This is a shot from Bean Hollow State Park in California. It’s not one of my favorite shots – and it won’t make it to my portfolio or my website. So why am I posting it here? Well – I believe that we can learn as much from images that don’t appeal to us as we can from those that do.
Let’s start with a few things that work… the image is properly exposed, and there is detail in both the highlights and the shadows. The colors are clean and they feel natural. I like the choice of shutter speed, which gives the waves a slight softness in the distance, without blurring them out entirely.
Despite these positive aspects, there are a few things that make this photo unappealing to me. The first is that there is no clear point of interest in my photography composition. Where do I want your eye to go? Which element is the most important? Is it the sky? The foreground? Who knows!
The image also feels cluttered. There’s a lot going on here. A variety of colors, tons of textures and details… the composition feels more like snapshot than a creative work of art.
And finally, do you see the leading line in my composition? The ridges in the rock seem to form a line that leads into the middle distance – but where does it take you? It certainly doesn’t draw your eye toward any particularly interesting element. Nope. It points you directly to a rather nondescript, smooth stone in the mid-ground. Overall, in my opinion, this nature photography composition lacks impact.
How to improve this photo
The next step is to think about what you might have done differently – and to compare the images you don’t like from a location to the ones that really appeal to you. In this case, I could have gotten down nice and low with my tripod. A lower perspective provides a “foreshortening” effect, which would help eliminate some of the uninteresting mid-ground. It would also help to hide that pointless leading line. And finally, getting down low would bring my lens closer to the details in the foreground. They would appear larger in the frame, and that would help them stand out as a point of interest.
I believe that critiquing images you don’t like can have enormous benefits. Understanding what you don’t like can help you avoid it in the future, and thinking about how you could improve your own work is a great way to grow as a nature photographer.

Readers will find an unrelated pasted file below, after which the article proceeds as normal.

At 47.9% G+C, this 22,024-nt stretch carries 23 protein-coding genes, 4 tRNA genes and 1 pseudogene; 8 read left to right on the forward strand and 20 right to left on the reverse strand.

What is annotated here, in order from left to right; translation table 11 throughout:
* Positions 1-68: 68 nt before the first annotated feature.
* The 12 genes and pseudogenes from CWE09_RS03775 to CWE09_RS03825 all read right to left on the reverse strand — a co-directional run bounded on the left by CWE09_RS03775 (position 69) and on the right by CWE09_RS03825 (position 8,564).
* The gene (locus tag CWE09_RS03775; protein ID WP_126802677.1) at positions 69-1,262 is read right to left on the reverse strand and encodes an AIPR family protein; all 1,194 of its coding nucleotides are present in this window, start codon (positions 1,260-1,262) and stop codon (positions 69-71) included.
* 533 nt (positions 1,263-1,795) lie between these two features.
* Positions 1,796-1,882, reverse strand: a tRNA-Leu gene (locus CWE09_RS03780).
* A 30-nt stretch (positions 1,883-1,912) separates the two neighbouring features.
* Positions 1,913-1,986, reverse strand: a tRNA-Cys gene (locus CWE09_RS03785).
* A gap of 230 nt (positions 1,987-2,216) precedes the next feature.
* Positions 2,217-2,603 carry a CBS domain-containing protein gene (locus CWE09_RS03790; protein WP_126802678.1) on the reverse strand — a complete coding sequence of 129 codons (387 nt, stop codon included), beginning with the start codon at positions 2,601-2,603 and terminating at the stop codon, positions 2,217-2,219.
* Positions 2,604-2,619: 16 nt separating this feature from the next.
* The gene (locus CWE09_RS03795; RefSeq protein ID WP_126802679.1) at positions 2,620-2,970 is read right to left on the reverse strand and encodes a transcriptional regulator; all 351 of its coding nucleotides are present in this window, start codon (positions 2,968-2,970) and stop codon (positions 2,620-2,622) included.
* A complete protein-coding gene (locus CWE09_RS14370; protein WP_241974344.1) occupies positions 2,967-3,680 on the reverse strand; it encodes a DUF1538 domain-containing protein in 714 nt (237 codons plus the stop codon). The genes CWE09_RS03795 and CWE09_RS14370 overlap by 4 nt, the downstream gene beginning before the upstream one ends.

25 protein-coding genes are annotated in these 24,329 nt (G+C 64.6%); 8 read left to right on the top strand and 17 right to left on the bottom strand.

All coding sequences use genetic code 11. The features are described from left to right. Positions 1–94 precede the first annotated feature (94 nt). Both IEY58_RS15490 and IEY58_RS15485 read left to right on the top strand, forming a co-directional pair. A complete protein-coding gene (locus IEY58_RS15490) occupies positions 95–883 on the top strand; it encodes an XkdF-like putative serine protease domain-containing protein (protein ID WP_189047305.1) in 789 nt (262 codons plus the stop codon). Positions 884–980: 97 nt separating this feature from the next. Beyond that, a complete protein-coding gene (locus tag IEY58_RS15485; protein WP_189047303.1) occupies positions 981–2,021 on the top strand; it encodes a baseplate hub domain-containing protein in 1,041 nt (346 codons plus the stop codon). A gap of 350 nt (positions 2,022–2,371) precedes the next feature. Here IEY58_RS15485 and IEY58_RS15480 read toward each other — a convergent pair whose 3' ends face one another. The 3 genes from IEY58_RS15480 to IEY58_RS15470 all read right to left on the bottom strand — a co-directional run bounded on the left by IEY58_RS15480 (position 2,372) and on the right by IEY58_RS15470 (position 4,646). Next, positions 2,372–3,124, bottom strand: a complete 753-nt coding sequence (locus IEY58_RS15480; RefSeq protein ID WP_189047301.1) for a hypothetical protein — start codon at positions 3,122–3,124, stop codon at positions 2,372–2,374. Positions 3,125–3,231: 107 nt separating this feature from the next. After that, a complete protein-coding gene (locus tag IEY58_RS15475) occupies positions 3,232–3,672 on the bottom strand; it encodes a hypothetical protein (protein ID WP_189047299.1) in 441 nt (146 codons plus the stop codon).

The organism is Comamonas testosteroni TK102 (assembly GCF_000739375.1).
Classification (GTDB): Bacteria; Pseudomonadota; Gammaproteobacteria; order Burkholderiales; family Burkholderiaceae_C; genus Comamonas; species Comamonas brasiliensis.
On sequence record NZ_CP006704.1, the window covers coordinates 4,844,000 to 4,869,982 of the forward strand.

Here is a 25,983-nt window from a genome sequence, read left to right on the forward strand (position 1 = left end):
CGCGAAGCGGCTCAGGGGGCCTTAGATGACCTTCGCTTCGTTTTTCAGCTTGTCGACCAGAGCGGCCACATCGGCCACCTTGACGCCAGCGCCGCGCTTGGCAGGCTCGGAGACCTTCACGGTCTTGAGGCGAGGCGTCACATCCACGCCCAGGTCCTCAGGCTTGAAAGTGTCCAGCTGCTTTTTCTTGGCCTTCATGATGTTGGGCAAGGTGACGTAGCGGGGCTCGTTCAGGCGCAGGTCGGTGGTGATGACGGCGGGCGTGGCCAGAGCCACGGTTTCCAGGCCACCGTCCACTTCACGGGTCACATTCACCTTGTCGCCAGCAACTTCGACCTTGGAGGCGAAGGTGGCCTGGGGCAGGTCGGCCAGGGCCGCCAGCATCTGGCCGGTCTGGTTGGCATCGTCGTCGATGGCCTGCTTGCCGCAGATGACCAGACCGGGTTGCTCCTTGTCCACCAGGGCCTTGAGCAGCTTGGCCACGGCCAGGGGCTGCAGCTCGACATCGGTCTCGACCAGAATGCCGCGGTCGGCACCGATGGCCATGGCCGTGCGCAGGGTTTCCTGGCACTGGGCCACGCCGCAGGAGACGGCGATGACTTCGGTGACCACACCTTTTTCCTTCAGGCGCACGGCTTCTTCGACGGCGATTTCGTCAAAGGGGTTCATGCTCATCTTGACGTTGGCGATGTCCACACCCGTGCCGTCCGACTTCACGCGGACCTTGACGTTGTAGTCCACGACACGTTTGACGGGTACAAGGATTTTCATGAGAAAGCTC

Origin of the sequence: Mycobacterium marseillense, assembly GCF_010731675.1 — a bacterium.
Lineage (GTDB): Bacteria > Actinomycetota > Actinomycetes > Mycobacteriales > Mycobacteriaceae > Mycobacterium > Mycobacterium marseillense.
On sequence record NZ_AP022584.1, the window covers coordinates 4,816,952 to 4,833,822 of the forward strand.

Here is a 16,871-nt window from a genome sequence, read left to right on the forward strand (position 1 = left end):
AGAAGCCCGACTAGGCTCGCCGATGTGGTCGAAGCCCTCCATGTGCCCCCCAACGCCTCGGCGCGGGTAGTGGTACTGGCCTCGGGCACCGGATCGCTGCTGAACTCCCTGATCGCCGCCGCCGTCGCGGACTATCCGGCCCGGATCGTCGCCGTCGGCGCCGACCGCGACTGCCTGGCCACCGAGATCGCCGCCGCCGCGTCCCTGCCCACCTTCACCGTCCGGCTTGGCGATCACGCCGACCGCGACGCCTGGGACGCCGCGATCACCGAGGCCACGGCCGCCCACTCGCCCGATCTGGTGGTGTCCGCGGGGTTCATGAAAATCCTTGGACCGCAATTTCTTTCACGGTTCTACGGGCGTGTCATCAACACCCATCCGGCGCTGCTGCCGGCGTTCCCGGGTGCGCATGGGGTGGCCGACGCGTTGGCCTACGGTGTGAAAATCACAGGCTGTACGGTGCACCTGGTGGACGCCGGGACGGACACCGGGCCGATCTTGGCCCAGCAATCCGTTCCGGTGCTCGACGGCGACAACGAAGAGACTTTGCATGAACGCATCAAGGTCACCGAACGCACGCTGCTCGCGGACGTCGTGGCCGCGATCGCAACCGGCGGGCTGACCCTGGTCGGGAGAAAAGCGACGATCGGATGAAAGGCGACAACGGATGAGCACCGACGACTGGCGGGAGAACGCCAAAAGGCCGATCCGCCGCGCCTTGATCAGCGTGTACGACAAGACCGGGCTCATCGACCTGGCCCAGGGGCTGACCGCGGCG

How to Receive Critiques in Photography
Finally it is a good idea to learn how to receive negative critique. Especially if you participate in nature photography competitions at a local camera club or post your photos on social media.
Have you ever wondered if the person critiquing your work on social media is qualified to give advice? I spent years posting my nature photography for critique, and I learned a very important lesson – Listen to critique – no matter who is giving it. It gives you a valuable window into other people’s minds. If you can begin to understand how others see your work, you have a huge advantage over those who only see through their own eyes. So does it matter if someone is “qualified”? I don’t believe it is. Critique in nature photography isn’t about telling you what to do. It’s about helping you see your own photos through someone else’s eyes.
Of course, hearing someone else say something negative about your work can be painful… but if you can look past that and really consider what others have to say, you can learn so much! If someone says they don’t like your work, ask them if they can identify the flaws they see. Push yourself to learn as much as you can about how that person sees you work and how they feel about it. When nature photographers offers advice, you don’t have to follow it… but make sure you are listening. There might be some value in what they say. The trick is in knowing when to toss the advice, and when to take it.
Once you are good at giving and receiving critiques, you’ll find yourself critiquing your own photos before you even release the shutter! When I’m out in the field with my mirrorless camera, I look through my viewfinder and critique my work right there! I’m always looking for ways to make my nature photography better.